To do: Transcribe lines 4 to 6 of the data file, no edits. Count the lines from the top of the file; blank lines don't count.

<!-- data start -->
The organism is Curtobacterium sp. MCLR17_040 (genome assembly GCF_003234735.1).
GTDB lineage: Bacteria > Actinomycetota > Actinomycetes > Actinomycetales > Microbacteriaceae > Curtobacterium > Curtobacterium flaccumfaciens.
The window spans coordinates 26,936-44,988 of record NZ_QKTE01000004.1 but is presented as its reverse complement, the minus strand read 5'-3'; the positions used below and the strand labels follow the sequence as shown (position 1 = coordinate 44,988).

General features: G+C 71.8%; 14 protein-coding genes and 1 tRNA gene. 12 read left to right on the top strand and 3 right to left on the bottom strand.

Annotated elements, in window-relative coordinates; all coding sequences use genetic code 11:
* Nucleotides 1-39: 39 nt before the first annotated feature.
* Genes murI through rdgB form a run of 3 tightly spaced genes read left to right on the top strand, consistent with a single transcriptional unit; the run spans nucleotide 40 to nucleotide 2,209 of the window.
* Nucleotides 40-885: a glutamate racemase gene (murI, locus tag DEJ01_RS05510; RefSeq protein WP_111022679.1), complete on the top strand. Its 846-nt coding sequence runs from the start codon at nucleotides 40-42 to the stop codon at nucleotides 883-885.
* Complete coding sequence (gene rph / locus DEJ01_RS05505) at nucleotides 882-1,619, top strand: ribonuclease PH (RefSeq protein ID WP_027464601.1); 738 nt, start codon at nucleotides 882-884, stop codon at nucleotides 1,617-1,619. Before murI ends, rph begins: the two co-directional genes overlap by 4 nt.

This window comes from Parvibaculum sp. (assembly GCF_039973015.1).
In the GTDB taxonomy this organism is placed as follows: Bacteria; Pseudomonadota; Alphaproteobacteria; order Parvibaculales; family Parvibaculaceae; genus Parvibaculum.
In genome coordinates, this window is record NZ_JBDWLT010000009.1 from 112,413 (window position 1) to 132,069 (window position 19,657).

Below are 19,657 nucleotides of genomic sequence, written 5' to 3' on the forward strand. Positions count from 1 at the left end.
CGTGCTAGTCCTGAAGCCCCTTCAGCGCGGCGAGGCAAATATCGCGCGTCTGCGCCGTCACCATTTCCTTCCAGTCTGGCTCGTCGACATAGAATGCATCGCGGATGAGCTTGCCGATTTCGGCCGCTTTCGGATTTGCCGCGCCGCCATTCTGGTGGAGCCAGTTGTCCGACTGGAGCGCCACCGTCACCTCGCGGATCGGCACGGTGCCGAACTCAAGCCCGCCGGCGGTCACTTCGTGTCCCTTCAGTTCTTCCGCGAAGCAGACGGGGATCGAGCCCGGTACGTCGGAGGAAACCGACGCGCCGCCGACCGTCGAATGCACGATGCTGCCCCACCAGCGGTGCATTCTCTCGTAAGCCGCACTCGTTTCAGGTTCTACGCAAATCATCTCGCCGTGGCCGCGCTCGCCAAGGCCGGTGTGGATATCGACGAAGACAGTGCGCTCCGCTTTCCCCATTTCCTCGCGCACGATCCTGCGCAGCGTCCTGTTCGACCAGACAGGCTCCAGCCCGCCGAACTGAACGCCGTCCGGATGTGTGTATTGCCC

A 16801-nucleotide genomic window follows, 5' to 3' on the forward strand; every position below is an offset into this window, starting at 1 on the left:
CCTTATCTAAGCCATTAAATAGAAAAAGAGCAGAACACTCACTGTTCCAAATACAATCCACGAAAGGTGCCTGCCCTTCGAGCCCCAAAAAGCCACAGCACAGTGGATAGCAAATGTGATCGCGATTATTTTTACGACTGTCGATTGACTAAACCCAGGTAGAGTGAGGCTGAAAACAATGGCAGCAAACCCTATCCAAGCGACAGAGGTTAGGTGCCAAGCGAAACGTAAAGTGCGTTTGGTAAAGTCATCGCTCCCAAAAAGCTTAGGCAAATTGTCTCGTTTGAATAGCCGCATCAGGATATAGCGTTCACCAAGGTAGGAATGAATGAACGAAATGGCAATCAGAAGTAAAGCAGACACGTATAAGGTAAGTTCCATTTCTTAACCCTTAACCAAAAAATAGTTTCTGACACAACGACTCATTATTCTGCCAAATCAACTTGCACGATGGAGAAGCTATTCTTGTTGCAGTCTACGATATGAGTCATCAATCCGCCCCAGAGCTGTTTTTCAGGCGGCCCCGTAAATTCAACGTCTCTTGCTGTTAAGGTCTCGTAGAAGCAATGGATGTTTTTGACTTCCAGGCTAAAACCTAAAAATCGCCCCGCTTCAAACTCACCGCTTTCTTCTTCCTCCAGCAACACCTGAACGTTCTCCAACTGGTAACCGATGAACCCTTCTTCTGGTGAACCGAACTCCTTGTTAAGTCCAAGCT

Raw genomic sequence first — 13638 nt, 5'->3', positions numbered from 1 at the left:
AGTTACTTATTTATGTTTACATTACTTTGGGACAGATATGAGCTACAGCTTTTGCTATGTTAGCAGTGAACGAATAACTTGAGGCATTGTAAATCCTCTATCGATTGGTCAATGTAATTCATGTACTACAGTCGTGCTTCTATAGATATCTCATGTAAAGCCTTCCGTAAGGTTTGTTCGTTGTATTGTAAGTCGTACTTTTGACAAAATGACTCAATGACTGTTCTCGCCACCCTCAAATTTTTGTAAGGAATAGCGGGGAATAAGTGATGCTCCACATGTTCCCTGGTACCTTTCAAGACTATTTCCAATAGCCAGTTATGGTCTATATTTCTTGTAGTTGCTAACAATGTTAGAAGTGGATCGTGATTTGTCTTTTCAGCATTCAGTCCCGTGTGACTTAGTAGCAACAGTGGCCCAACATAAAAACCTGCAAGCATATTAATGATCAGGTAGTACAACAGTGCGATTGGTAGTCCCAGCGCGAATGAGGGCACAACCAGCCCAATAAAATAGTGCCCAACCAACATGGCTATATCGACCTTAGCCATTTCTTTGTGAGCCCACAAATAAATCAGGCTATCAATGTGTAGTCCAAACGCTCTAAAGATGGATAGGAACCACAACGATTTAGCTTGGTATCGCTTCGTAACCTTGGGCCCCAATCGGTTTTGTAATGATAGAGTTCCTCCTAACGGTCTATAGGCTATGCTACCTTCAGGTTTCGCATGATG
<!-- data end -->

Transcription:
General features: G+C 71.8%; 14 protein-coding genes and 1 tRNA gene. 12 read left to right on the top strand and 3 right to left on the bottom strand.

Annotated elements, in window-relative coordinates; all coding sequences use genetic code 11:
* Nucleotides 1-39: 39 nt before the first annotated feature.